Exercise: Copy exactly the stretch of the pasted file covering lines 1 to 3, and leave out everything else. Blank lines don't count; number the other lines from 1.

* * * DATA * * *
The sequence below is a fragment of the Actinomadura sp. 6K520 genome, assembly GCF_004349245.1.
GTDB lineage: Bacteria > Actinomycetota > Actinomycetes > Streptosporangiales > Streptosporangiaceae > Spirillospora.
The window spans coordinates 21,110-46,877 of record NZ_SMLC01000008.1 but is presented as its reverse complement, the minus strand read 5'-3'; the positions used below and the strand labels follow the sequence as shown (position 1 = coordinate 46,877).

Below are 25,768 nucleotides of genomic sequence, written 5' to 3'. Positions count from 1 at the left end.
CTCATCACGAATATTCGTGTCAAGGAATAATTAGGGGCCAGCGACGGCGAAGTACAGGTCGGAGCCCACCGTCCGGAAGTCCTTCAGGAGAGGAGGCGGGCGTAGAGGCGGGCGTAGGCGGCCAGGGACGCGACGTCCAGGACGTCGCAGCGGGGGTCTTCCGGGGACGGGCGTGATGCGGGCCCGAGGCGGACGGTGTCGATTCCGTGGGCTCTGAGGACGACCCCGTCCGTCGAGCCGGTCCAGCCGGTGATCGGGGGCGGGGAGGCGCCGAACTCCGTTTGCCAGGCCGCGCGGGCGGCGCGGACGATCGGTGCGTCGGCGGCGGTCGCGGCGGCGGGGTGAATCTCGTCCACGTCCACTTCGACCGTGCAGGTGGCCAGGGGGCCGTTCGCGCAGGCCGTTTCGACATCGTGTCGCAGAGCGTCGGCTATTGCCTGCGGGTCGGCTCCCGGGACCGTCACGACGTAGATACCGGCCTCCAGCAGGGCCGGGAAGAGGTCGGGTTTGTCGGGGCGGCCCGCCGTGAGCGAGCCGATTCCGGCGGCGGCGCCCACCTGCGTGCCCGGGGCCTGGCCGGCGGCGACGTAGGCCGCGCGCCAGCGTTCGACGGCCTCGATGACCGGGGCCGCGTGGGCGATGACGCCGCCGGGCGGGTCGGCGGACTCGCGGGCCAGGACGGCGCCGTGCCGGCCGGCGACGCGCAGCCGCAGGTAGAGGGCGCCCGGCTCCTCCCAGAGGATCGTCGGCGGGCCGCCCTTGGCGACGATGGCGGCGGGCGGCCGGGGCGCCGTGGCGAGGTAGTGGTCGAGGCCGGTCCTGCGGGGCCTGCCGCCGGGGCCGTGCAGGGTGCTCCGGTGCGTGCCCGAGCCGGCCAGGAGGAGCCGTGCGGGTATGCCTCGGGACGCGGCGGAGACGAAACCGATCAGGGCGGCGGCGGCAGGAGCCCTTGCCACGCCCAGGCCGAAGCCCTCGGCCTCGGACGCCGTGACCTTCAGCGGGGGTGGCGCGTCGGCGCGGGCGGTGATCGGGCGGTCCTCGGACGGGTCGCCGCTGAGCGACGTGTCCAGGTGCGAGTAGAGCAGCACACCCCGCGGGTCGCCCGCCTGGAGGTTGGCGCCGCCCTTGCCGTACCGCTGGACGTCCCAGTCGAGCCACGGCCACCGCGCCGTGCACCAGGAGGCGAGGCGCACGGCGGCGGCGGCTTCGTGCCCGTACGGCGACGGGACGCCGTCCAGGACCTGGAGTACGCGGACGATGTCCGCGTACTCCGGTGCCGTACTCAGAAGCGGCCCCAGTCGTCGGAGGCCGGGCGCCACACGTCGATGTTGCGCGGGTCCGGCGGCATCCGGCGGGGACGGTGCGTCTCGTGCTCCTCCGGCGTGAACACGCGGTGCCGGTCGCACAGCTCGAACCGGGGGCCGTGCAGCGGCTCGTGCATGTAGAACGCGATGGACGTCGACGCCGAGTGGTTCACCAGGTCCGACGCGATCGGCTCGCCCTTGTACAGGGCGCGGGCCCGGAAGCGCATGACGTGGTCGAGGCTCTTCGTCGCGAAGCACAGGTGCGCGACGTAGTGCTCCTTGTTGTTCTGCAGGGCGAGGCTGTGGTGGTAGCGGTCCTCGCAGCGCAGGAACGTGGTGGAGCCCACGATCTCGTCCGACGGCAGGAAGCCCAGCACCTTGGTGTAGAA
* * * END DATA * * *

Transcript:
The sequence below is a fragment of the Actinomadura sp. 6K520 genome, assembly GCF_004349245.1.
GTDB lineage: Bacteria > Actinomycetota > Actinomycetes > Streptosporangiales > Streptosporangiaceae > Spirillospora.
The window spans coordinates 21,110-46,877 of record NZ_SMLC01000008.1 but is presented as its reverse complement, the minus strand read 5'-3'; the positions used below and the strand labels follow the sequence as shown (position 1 = coordinate 46,877).